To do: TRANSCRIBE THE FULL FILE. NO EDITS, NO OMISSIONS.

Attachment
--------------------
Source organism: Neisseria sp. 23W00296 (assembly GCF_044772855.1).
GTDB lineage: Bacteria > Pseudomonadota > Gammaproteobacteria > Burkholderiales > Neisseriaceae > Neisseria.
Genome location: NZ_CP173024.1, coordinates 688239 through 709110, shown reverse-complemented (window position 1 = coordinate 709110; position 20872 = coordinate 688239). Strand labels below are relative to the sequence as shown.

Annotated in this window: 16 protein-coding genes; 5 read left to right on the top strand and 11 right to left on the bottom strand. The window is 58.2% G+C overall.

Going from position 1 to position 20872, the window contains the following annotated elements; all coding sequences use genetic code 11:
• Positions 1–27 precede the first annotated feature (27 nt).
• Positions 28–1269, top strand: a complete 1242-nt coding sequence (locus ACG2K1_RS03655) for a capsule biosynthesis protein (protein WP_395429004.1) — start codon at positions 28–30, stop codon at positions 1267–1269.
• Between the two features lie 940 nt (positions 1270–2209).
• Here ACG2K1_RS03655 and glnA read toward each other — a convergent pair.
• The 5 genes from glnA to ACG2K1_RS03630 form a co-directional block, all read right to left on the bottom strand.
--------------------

Source organism: Neisseria sp. 23W00296 (assembly GCF_044772855.1).
GTDB lineage: Bacteria > Pseudomonadota > Gammaproteobacteria > Burkholderiales > Neisseriaceae > Neisseria.
Genome location: NZ_CP173024.1, coordinates 688239 through 709110, shown reverse-complemented (window position 1 = coordinate 709110; position 20872 = coordinate 688239). Strand labels below are relative to the sequence as shown.

Annotated in this window: 16 protein-coding genes; 5 read left to right on the top strand and 11 right to left on the bottom strand. The window is 58.2% G+C overall.

Going from position 1 to position 20872, the window contains the following annotated elements; all coding sequences use genetic code 11:
• Positions 1–27 precede the first annotated feature (27 nt).
• Positions 28–1269, top strand: a complete 1242-nt coding sequence (locus ACG2K1_RS03655) for a capsule biosynthesis protein (protein WP_395429004.1) — start codon at positions 28–30, stop codon at positions 1267–1269.
• Between the two features lie 940 nt (positions 1270–2209).
• Here ACG2K1_RS03655 and glnA read toward each other — a convergent pair.
• The 5 genes from glnA to ACG2K1_RS03630 form a co-directional block, all read right to left on the bottom strand.